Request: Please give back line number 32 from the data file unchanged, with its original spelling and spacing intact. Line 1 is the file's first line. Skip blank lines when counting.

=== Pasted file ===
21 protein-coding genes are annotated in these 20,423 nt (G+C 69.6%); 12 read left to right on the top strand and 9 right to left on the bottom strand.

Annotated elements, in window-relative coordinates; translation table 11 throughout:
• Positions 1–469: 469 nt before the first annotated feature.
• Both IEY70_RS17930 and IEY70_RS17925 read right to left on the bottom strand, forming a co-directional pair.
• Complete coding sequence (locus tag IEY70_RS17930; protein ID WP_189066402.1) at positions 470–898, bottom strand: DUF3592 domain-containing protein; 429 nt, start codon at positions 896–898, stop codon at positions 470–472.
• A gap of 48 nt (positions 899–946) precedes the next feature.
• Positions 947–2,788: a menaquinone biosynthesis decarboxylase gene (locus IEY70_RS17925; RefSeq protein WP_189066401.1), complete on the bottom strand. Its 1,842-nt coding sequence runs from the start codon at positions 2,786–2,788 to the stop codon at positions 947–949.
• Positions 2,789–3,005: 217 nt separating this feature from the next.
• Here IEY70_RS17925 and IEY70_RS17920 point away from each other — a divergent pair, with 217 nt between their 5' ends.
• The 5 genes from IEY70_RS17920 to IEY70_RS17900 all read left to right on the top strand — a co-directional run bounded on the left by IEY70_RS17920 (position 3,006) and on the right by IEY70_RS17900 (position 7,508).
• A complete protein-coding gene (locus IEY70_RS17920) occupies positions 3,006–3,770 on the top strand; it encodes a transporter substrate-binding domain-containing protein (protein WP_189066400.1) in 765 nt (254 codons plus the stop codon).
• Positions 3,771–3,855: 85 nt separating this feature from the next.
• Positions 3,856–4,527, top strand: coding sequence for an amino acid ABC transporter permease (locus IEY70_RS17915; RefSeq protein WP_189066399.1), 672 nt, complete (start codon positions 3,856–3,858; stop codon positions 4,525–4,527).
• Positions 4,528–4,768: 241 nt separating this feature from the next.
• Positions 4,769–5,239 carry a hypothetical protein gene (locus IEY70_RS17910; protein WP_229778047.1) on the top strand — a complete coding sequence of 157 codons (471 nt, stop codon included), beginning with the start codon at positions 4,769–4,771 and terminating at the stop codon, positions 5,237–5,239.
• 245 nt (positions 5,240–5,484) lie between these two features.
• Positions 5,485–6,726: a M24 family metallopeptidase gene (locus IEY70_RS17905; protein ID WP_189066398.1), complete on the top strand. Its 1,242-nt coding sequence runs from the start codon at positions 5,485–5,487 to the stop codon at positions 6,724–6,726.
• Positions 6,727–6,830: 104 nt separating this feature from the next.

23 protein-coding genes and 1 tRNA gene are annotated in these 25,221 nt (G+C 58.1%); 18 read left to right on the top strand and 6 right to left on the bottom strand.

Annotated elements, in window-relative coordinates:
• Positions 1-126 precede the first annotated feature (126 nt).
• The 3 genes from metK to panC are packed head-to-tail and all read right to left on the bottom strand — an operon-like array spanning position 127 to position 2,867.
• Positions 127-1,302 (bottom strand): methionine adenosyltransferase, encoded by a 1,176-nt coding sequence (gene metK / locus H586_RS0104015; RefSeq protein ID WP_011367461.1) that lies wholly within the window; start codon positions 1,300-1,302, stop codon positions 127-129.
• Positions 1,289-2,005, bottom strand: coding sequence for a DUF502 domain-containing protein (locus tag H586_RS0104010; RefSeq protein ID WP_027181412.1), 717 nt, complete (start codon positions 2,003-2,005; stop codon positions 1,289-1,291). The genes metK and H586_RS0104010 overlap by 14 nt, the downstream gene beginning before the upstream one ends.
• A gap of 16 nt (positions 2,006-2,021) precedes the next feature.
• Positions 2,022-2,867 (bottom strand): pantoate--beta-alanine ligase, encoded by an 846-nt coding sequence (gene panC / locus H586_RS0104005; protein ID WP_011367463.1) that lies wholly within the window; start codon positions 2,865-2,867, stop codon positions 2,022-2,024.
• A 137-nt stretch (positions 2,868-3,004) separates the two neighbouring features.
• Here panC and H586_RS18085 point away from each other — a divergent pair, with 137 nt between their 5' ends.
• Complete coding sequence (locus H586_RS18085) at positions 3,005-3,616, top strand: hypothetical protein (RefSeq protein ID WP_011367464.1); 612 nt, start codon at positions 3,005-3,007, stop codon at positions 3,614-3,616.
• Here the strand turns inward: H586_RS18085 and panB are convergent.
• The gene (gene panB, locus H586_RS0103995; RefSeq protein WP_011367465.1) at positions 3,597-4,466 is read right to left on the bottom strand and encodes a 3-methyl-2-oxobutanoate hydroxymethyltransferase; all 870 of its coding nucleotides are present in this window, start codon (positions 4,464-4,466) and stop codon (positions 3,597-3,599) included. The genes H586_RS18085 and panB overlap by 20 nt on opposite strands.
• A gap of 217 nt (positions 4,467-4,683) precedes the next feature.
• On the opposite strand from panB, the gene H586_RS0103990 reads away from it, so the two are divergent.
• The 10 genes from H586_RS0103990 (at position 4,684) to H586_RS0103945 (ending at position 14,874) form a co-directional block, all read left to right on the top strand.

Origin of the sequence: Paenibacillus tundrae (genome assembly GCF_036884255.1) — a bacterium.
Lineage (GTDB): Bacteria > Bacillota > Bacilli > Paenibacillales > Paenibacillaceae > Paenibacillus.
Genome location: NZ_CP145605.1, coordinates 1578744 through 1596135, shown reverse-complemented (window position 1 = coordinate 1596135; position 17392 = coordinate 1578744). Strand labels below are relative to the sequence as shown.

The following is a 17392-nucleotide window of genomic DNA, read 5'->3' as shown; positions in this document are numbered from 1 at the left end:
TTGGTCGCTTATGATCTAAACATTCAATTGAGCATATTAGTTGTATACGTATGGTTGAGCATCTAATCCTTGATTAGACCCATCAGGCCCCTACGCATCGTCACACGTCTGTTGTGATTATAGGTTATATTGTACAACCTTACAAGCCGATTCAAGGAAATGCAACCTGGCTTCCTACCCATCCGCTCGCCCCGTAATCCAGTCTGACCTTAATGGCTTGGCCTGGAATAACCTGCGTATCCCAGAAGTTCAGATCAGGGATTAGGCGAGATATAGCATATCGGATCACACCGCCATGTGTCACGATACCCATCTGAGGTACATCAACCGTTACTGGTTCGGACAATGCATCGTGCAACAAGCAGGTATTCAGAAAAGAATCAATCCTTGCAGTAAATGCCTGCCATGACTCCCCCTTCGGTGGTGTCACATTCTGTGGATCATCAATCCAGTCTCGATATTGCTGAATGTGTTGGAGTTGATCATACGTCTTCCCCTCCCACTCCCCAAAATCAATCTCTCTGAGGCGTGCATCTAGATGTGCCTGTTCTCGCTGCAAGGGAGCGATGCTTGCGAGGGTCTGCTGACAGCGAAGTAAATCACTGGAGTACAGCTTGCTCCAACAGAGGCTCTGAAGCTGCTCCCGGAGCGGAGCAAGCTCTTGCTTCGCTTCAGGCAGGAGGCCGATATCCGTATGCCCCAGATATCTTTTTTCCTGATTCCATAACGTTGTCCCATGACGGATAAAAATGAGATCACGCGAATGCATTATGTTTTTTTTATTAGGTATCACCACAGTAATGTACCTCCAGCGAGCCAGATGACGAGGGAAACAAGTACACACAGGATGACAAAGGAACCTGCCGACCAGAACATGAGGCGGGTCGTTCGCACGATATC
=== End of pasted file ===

• A gap of 217 nt (positions 4,467-4,683) precedes the next feature.